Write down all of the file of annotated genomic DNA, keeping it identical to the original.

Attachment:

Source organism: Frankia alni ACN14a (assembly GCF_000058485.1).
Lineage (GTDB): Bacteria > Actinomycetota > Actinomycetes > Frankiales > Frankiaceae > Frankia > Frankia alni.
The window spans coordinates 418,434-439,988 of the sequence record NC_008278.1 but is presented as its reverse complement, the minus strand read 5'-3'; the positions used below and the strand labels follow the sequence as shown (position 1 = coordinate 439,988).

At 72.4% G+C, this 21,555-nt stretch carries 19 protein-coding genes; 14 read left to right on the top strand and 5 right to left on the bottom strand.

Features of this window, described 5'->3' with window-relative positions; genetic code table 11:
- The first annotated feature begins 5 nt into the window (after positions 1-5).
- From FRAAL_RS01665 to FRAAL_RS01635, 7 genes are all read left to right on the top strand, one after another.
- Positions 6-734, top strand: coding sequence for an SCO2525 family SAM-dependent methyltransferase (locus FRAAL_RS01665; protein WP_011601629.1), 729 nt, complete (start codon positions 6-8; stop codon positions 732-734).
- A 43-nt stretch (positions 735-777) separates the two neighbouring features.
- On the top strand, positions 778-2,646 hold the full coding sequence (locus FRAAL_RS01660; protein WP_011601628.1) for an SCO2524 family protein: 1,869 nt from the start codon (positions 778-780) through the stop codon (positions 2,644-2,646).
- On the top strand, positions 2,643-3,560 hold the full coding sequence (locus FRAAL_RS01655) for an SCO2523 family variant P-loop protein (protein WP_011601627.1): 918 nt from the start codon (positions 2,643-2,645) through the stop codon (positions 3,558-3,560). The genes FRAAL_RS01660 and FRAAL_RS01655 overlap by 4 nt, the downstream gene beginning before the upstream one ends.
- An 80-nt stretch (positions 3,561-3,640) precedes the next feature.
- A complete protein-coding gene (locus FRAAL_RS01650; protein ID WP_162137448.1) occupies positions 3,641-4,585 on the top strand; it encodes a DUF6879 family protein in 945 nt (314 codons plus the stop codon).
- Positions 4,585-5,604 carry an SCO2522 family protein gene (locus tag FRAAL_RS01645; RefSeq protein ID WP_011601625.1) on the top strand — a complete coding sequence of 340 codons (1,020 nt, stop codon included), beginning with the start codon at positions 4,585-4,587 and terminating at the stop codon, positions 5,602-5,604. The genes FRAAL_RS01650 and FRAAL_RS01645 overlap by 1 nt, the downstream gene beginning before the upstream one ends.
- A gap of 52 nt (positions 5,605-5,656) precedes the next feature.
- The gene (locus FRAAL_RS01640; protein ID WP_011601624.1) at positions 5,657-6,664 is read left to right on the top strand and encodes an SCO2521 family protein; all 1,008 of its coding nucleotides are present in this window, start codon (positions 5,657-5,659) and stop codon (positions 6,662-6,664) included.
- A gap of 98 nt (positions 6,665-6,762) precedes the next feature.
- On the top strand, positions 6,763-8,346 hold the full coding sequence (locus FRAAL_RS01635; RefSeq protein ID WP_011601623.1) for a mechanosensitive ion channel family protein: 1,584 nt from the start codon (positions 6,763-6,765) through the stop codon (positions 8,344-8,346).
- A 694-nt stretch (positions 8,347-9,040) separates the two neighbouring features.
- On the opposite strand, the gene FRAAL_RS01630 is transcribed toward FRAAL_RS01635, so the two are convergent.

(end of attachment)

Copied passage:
Source organism: Frankia alni ACN14a (assembly GCF_000058485.1).
Lineage (GTDB): Bacteria > Actinomycetota > Actinomycetes > Frankiales > Frankiaceae > Frankia > Frankia alni.
The window spans coordinates 418,434-439,988 of the sequence record NC_008278.1 but is presented as its reverse complement, the minus strand read 5'-3'; the positions used below and the strand labels follow the sequence as shown (position 1 = coordinate 439,988).

At 72.4% G+C, this 21,555-nt stretch carries 19 protein-coding genes; 14 read left to right on the top strand and 5 right to left on the bottom strand.

Features of this window, described 5'->3' with window-relative positions; genetic code table 11:
- The first annotated feature begins 5 nt into the window (after positions 1-5).
- From FRAAL_RS01665 to FRAAL_RS01635, 7 genes are all read left to right on the top strand, one after another.
- Positions 6-734, top strand: coding sequence for an SCO2525 family SAM-dependent methyltransferase (locus FRAAL_RS01665; protein WP_011601629.1), 729 nt, complete (start codon positions 6-8; stop codon positions 732-734).
- A 43-nt stretch (positions 735-777) separates the two neighbouring features.
- On the top strand, positions 778-2,646 hold the full coding sequence (locus FRAAL_RS01660; protein WP_011601628.1) for an SCO2524 family protein: 1,869 nt from the start codon (positions 778-780) through the stop codon (positions 2,644-2,646).
- On the top strand, positions 2,643-3,560 hold the full coding sequence (locus FRAAL_RS01655) for an SCO2523 family variant P-loop protein (protein WP_011601627.1): 918 nt from the start codon (positions 2,643-2,645) through the stop codon (positions 3,558-3,560). The genes FRAAL_RS01660 and FRAAL_RS01655 overlap by 4 nt, the downstream gene beginning before the upstream one ends.
- An 80-nt stretch (positions 3,561-3,640) precedes the next feature.
- A complete protein-coding gene (locus FRAAL_RS01650; protein ID WP_162137448.1) occupies positions 3,641-4,585 on the top strand; it encodes a DUF6879 family protein in 945 nt (314 codons plus the stop codon).
- Positions 4,585-5,604 carry an SCO2522 family protein gene (locus tag FRAAL_RS01645; RefSeq protein ID WP_011601625.1) on the top strand — a complete coding sequence of 340 codons (1,020 nt, stop codon included), beginning with the start codon at positions 4,585-4,587 and terminating at the stop codon, positions 5,602-5,604. The genes FRAAL_RS01650 and FRAAL_RS01645 overlap by 1 nt, the downstream gene beginning before the upstream one ends.
- A gap of 52 nt (positions 5,605-5,656) precedes the next feature.
- The gene (locus FRAAL_RS01640; protein ID WP_011601624.1) at positions 5,657-6,664 is read left to right on the top strand and encodes an SCO2521 family protein; all 1,008 of its coding nucleotides are present in this window, start codon (positions 5,657-5,659) and stop codon (positions 6,662-6,664) included.
- A gap of 98 nt (positions 6,665-6,762) precedes the next feature.
- On the top strand, positions 6,763-8,346 hold the full coding sequence (locus FRAAL_RS01635; RefSeq protein ID WP_011601623.1) for a mechanosensitive ion channel family protein: 1,584 nt from the start codon (positions 6,763-6,765) through the stop codon (positions 8,344-8,346).
- A 694-nt stretch (positions 8,347-9,040) separates the two neighbouring features.
- On the opposite strand, the gene FRAAL_RS01630 is transcribed toward FRAAL_RS01635, so the two are convergent.